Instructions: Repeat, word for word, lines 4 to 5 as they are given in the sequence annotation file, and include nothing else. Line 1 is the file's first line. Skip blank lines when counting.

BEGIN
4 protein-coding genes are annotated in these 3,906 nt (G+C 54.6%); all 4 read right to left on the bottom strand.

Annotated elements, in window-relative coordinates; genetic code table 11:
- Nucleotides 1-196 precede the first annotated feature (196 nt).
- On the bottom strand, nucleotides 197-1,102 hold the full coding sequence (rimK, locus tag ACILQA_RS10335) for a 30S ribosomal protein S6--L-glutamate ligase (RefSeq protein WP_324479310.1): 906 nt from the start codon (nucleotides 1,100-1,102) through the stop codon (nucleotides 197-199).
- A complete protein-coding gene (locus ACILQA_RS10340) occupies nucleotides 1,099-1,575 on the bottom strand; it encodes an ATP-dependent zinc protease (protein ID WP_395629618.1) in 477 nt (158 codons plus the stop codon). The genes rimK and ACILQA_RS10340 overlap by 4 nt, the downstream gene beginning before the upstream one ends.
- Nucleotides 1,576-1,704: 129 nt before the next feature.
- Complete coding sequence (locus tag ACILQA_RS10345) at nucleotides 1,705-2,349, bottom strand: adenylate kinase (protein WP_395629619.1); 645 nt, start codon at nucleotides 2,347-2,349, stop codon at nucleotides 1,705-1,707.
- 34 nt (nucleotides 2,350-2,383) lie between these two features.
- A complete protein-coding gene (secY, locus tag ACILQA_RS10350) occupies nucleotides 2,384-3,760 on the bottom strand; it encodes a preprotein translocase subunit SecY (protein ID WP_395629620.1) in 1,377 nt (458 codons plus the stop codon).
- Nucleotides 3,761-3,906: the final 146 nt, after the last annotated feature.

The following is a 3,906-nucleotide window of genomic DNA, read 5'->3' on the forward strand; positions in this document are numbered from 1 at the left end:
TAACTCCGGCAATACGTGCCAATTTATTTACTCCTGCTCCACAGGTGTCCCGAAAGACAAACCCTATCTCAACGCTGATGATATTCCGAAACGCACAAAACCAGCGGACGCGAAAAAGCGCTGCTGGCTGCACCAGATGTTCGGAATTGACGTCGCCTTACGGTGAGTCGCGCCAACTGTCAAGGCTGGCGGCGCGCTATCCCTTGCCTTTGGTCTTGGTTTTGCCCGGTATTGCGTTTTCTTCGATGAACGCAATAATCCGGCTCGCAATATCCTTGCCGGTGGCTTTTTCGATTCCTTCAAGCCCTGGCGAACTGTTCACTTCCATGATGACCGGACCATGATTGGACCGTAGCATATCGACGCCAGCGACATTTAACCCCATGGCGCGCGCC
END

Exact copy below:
- On the bottom strand, nucleotides 197-1,102 hold the full coding sequence (rimK, locus tag ACILQA_RS10335) for a 30S ribosomal protein S6--L-glutamate ligase (RefSeq protein WP_324479310.1): 906 nt from the start codon (nucleotides 1,100-1,102) through the stop codon (nucleotides 197-199).
- A complete protein-coding gene (locus ACILQA_RS10340) occupies nucleotides 1,099-1,575 on the bottom strand; it encodes an ATP-dependent zinc protease (protein ID WP_395629618.1) in 477 nt (158 codons plus the stop codon). The genes rimK and ACILQA_RS10340 overlap by 4 nt, the downstream gene beginning before the upstream one ends.